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Publisher Correction to: Developing guideline-based key performance indicators for recurrent miscarriage care: lessons from a multi-stage consensus process with a diverse stakeholder group

The Original Article was published on 14 May 2022

Correction to: Research Involvement and Engagement (2022) 8:18 https://doi.org/10.1186/s40900-022-00355-9

Following publication of the original article [1], the authors reported errors in the Feedback from participants on the KPI development process section. The revised Feedback from participants on the KPI development process section is indicated hereafter and the changes have been highlighted in bold typeface.


The correct Feedback from participants on the KPI development process section should read:


Feedback from participants on the KPI development process


The word cloud generated from participants’ feedback on the KPI development process is presented in Fig. 3.


Words that predominated related to the long, complicated, time-consuming process; despite this, positives were noted relating to comprehensiveness, good facilitation, learning, and engagement/participation.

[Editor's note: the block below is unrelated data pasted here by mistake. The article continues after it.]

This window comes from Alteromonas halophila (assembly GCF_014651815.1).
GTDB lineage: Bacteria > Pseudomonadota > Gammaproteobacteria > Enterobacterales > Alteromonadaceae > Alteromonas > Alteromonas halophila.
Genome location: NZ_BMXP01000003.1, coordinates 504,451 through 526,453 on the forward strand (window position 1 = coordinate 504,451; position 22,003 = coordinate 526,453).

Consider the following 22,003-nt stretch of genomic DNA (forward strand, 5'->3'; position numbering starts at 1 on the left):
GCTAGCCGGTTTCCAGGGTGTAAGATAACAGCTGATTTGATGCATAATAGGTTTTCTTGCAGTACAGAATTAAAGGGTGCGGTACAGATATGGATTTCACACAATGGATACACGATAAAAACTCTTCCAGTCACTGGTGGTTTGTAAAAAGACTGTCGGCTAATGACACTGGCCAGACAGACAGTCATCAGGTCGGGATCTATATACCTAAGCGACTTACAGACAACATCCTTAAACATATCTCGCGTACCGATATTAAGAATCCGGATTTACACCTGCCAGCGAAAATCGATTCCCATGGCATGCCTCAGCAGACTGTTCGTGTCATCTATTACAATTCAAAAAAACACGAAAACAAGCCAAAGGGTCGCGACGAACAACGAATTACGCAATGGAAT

These findings were further elaborated on in participants’ responses to the questions posed around what worked well and what could be done differently; participant quotes are designated by identifiers W(ell) and B(etter), relating to the latter. We generated three themes: accessibility, richness in diversity, streamlining the development process.


Richness in diversity describes the benefits stated by some participants, including multiple/diverse perspectives, the rich discussions, learning (which they may have missed out on if they knew the time commitment involved initially; they would have ‘baulked at the outset’), and how it ‘gives the project a lot of weight’.

“The discussions which flowed during the meetings were brilliant, and the knowledge and passion of the people on the group is inspirational. I am delighted to be part of the group” (W3)

Within this theme, some areas for improvement were noted, such as the benefit of having more representation from doctors/midwives in training and more

“alternative voices to the medical expertise that was on the group but were equally informed in terms of fertility, miscarriage” (B7).


Accessibility represents the majority of comments received and describes what facilitated participants to access/engage with the process, or not. Sub-themes encompassed: skilled facilitation, communication with/from the research team, virtual access/timing of meetings, and making the process more user-friendly. Participants valued the skilled facilitation during the consensus meetings, lay explanations provided, and adequate time for discussion.

“Some of the consensus meetings were……….heavy and I sometimes felt I was overwhelmed with all the medical jargon, but Keelin’s [KOD’s] explanations were super as well as Declan’s [DD’s] and other members in the group” (W5)